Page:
At the end of the year, the Empress of China will be closing its doors for good.

Some are reporting that the building is going to be converted into office spaces.

But after speaking with Erick Tom, who is part of the family who owns the building, he told me that the property has only been put on the market.

“It's up for sale, we don't know what it's going to be turned into,” Tom said. “What they do with the building is anyone's guess. It could be another restaurant. That would be nice.”

I stepped in recently and it was more of the same — a beautiful skeleton of a restaurant and bar, but a staff who lacked enthusiasm. For a moment, I entertained the idea that the Empress could be revived under the direction of a new Chinese-themed concept and a cast of fresh faces.

My empress is on her death bed. And soon enough, she will be gone.

Maybe I will have the pleasure of seeing her in another lifetime.

ChinatownEmpress of ChinaFeaturesFood & DrinkFood and WineSan Francisco bars

If you find our journalism valuable and relevant, please consider joining our Examiner membership program.
Find out more at www.sfexaminer.com/join/

Just Posted

From left, California state Sen. Milton Marks, Sen. Nicholas Petris, Assemblyman John Knox and Save San Francisco Bay Association co-founders Esther Gulick, Sylvia McLaughlin and Kay Kerr watch Gov. Ronald Reagan sign the bill establishing the Bay Conservation and Development Commission as a permanent agency in 1969. (Courtesy Save The Bay)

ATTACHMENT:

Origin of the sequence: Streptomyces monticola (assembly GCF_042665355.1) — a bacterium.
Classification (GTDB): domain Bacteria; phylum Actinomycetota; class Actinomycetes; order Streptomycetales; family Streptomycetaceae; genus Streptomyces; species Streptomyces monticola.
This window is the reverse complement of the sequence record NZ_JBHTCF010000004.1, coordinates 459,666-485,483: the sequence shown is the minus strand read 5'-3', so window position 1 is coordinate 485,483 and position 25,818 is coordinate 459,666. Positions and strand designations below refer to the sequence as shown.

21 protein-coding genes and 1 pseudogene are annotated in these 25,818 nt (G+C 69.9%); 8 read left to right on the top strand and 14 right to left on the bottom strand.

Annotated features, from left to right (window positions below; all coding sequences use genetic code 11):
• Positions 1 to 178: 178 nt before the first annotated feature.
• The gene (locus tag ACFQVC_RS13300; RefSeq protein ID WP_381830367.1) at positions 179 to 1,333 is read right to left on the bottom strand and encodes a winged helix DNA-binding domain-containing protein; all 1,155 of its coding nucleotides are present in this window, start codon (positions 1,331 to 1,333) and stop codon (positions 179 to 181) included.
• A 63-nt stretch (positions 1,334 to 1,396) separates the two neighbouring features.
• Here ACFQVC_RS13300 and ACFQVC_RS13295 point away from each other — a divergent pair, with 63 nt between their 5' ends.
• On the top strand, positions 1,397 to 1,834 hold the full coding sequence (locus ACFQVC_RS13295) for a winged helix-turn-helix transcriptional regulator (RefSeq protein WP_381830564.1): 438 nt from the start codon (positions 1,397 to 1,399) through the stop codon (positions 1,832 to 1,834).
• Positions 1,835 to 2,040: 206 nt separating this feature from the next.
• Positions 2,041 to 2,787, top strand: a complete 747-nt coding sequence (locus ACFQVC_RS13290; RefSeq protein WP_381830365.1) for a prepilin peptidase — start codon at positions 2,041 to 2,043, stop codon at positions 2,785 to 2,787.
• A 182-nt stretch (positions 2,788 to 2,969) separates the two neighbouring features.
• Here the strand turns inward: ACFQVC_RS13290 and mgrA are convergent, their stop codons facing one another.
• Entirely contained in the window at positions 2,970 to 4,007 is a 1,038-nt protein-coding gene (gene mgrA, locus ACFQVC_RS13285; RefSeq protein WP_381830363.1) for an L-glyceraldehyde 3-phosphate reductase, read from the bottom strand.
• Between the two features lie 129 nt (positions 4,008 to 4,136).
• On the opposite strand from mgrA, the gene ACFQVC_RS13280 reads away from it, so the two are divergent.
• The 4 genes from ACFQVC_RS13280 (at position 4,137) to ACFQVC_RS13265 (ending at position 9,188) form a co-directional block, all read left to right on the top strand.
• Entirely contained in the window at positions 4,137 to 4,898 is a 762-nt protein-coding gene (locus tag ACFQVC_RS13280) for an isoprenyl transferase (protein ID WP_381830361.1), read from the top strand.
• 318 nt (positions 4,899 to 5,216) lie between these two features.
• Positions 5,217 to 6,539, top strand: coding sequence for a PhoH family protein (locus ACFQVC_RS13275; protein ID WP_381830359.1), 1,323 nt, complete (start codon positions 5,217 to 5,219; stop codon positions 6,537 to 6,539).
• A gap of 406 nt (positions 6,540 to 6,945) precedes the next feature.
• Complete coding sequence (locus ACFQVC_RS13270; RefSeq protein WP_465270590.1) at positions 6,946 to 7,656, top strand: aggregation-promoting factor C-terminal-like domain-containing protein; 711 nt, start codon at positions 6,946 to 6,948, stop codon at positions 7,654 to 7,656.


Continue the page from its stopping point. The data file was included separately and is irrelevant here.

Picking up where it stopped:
Sixty years of Saving San Francisco Bay

Pioneering environmental group was started by three ladies on a mission

Temporary high-occupancy vehicle lanes will be added to sections of state Highway 1 and U.S. Highway 101, including Park Presidio Boulevard, to keep traffic flowing as The City reopens. <ins>(Ekevara Kitpowsong/Special to S.F. Examiner)</ins>
Transit and high-occupancy vehicle lanes coming to some of The City’s busiest streets

Changes intended to improve transit reliability as traffic increases with reopening

Tents filled up a safe camping site in a former parking lot at 180 Jones St. in the Tenderloin in June 2020.<ins> (Kevin N. Hume/S.F. Examiner)</ins>
Proposal for major expansion of safe sleeping sites gets cool reception in committee

Supervisor Mandelman calls for creation of more temporary shelter sites to get homeless off streets

A surplus of	mice on the Farallon Islands have caused banded burrowing owls to stay year round instead of migrating, longtime researchers say. <ins>(Courtesy Point Blue Conservation Science)</ins>
Farallon Islands researchers recommend eradicating mice

The Farallon Islands comprise three groups of small islands located nearly 30… Continue reading

Once we can come and go more freely, will people gather the way they did before COVID? <ins>(Jessica Christian/S.F. Examiner file photo)</ins>
What happens when the pandemic is over?

After experiencing initial excitement, I wonder just how much I’ll go out

Most Read